Moment of Truth2023-06-07T14:58:47+00:00

Difficult Conversations

Moment of Truth:

Thriving cultures seek and share truth rather than avoid difficult conversations.
The Moment of Truth establishes and maintains reality, helps us navigate conflict, and invites participants to take ownership of their part in the mission. It guides leaders and organizations into prioritizing the seeking and sharing of truth.
An image describing the four step process of the Moment of Truth

Sharing truth is challenging and can create conflict. But avoiding it is worse – it leads to accepting false realities and pulls us away from our shared vision. Meaningful organizations seek and share truth as a regular practice.

Creating a culture that honors truth means that we have to measure small and measure often, making sure that we are where we think we are.

When should we use the Moment of Truth?

A Moment of Truth takes place when:
– Someone’s performance is not aligning with expectations (Freedom V)
– An individual doesn’t clearly understand our HERE
– An individual doesn’t clearly understand our THERE

Three ways to share truth

Me-to-Me: You share truth with yourself when you discover, learn, and contemplate one’s own life and experience. One example of me-to-me truth sharing is recognizing when you are in the Victim Circle. Another is owning the three things you can control.

Others-to-Me: Others often share truth with us by confronting us with “blind spots.” They can also expand our capacity for truth by sharing their experience and perspective.

Me-to-Others: We share truth with those around us by communicating the truth with grace.

The moment of truth is a four step process:

Step one: Acknowledge Reality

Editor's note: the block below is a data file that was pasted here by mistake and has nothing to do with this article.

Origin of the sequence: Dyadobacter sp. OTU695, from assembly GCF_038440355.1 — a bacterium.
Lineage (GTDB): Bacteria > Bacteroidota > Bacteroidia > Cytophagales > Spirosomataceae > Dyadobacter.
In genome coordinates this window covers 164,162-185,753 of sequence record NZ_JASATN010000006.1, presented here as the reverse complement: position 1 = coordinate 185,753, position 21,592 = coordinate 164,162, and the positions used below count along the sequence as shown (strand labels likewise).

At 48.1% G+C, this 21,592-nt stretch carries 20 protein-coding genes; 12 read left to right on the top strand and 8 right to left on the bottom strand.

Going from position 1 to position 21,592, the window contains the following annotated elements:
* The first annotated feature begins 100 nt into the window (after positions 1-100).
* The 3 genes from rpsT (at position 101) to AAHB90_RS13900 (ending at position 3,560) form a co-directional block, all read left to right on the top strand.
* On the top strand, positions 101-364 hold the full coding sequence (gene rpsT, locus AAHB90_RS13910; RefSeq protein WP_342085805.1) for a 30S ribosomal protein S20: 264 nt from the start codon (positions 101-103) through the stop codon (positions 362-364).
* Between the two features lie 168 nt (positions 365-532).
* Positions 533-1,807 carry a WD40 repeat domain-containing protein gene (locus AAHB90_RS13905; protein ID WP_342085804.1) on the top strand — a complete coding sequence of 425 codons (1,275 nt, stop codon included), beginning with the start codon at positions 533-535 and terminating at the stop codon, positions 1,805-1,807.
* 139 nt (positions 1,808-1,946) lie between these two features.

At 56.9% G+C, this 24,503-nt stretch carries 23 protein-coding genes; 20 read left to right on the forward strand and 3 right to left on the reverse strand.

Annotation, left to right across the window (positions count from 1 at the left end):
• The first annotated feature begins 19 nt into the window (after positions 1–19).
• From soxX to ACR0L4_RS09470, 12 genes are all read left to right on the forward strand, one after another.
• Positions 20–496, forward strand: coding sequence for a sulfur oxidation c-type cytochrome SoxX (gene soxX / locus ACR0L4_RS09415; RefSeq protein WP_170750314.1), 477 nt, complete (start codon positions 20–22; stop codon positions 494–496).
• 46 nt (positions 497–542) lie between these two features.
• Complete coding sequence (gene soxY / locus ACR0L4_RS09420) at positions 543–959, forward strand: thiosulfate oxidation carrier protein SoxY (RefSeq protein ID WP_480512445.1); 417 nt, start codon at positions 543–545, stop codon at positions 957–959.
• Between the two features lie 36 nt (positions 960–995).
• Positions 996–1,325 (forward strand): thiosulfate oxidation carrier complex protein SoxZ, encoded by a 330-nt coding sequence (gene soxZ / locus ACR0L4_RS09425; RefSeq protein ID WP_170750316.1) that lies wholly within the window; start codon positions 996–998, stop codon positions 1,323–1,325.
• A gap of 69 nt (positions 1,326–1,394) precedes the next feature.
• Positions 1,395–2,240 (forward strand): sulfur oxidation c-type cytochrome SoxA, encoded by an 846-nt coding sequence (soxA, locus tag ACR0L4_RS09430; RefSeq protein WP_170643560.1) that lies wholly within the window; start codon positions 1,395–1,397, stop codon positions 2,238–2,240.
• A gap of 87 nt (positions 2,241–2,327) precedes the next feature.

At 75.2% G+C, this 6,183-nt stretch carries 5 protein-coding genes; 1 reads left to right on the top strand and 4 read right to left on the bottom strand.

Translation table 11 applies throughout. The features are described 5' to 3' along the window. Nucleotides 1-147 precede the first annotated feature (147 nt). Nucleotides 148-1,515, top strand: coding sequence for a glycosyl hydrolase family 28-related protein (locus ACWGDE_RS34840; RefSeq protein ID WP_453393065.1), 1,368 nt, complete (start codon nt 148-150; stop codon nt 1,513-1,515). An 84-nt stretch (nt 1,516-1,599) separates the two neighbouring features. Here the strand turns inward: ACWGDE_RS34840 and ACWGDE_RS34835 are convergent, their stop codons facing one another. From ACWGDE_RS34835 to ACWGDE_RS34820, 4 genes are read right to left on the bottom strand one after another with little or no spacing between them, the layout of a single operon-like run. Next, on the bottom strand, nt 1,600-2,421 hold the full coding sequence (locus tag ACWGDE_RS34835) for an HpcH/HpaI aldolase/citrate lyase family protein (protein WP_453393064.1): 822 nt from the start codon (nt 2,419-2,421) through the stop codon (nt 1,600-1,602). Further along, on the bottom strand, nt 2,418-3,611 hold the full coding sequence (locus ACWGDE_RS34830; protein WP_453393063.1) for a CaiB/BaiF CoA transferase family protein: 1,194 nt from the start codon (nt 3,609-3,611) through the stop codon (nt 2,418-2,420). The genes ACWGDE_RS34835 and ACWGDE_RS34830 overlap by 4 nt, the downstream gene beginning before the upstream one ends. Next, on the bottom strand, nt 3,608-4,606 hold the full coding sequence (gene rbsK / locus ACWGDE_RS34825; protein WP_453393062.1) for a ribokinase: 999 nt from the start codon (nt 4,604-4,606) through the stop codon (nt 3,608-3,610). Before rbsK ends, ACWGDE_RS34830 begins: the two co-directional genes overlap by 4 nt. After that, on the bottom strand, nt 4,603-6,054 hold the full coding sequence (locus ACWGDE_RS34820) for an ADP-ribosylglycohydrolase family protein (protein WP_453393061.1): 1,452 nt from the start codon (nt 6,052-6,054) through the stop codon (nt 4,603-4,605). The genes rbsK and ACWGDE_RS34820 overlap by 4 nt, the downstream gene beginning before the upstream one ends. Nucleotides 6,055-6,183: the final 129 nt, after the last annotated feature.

Begin your conversation with yes or no, true or false questions. Understanding why something happened is important, but first you have to understand exactly what happened. We have to value truth enough to push to establish the facts first.

This might look like: Is the expectation that you begin your work day at 9:00 am? Did you start work at 9:00 am this morning?

Step two: Get the story

An individual’s performance might not live up to our expectations for many reasons. However, not all of these reasons are the root issue. Our goal should be to get to and understand the root cause.

Sometimes, the root issue can be a lack of clarity regarding expectations. When this is the case, as a leader, this is an opportunity to clarify and reestablish expectations and bring an end to the Moment of Truth. You should ask questions like “tell me more about…” “how?” or “what?”

Getting the story might look like: Why didn’t you make it in by 9:00 today? What is your morning routine? What other responsibilities do you have before work? How long does it take for you to get here?

Step three: Create a plan

A conversation won’t always be enough to fix whatever the root issue is. Come up with an action plan to help the individual meet expectations in the future.

You can help the individual learn how to establish healthy boundaries for themselves by creating SMART goals with them. This works because the structures we put in place demand specific behaviors. Good SMART goals create clear expectations and consequences.